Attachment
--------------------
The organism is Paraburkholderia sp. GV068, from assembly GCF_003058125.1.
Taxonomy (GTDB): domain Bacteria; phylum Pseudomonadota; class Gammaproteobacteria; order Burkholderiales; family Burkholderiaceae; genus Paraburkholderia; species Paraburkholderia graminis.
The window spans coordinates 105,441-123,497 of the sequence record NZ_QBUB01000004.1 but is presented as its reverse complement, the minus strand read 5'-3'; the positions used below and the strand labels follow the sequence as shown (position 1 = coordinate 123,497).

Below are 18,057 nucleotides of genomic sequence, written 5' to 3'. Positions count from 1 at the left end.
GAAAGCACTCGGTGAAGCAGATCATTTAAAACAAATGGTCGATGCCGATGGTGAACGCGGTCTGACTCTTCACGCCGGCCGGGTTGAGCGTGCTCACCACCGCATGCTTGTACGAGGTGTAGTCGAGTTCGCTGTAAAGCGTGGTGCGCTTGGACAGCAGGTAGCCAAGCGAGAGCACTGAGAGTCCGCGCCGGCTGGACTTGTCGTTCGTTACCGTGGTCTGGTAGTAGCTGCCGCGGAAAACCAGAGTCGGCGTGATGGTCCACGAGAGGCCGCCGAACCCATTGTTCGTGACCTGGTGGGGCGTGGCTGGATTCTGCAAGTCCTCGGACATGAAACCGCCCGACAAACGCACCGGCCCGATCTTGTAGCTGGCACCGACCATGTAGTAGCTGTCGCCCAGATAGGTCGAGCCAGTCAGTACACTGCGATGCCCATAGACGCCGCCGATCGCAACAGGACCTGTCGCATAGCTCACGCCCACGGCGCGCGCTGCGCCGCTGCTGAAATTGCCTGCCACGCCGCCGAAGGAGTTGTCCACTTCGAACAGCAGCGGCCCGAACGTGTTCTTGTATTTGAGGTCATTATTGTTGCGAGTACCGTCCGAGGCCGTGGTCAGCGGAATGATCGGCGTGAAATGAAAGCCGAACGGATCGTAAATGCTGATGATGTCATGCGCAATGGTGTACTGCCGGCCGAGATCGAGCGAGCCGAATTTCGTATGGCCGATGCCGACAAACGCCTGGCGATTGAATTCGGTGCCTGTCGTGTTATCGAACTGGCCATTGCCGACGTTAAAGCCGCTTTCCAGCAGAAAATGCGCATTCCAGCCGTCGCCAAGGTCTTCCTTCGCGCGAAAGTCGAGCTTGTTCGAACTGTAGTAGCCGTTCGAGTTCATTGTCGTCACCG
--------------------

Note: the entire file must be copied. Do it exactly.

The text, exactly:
The organism is Paraburkholderia sp. GV068, from assembly GCF_003058125.1.
Taxonomy (GTDB): domain Bacteria; phylum Pseudomonadota; class Gammaproteobacteria; order Burkholderiales; family Burkholderiaceae; genus Paraburkholderia; species Paraburkholderia graminis.
The window spans coordinates 105,441-123,497 of the sequence record NZ_QBUB01000004.1 but is presented as its reverse complement, the minus strand read 5'-3'; the positions used below and the strand labels follow the sequence as shown (position 1 = coordinate 123,497).

Below are 18,057 nucleotides of genomic sequence, written 5' to 3'. Positions count from 1 at the left end.
GAAAGCACTCGGTGAAGCAGATCATTTAAAACAAATGGTCGATGCCGATGGTGAACGCGGTCTGACTCTTCACGCCGGCCGGGTTGAGCGTGCTCACCACCGCATGCTTGTACGAGGTGTAGTCGAGTTCGCTGTAAAGCGTGGTGCGCTTGGACAGCAGGTAGCCAAGCGAGAGCACTGAGAGTCCGCGCCGGCTGGACTTGTCGTTCGTTACCGTGGTCTGGTAGTAGCTGCCGCGGAAAACCAGAGTCGGCGTGATGGTCCACGAGAGGCCGCCGAACCCATTGTTCGTGACCTGGTGGGGCGTGGCTGGATTCTGCAAGTCCTCGGACATGAAACCGCCCGACAAACGCACCGGCCCGATCTTGTAGCTGGCACCGACCATGTAGTAGCTGTCGCCCAGATAGGTCGAGCCAGTCAGTACACTGCGATGCCCATAGACGCCGCCGATCGCAACAGGACCTGTCGCATAGCTCACGCCCACGGCGCGCGCTGCGCCGCTGCTGAAATTGCCTGCCACGCCGCCGAAGGAGTTGTCCACTTCGAACAGCAGCGGCCCGAACGTGTTCTTGTATTTGAGGTCATTATTGTTGCGAGTACCGTCCGAGGCCGTGGTCAGCGGAATGATCGGCGTGAAATGAAAGCCGAACGGATCGTAAATGCTGATGATGTCATGCGCAATGGTGTACTGCCGGCCGAGATCGAGCGAGCCGAATTTCGTATGGCCGATGCCGACAAACGCCTGGCGATTGAATTCGGTGCCTGTCGTGTTATCGAACTGGCCATTGCCGACGTTAAAGCCGCTTTCCAGCAGAAAATGCGCATTCCAGCCGTCGCCAAGGTCTTCCTTCGCGCGAAAGTCGAGCTTGTTCGAACTGTAGTAGCCGTTCGAGTTCATTGTCGTCACCG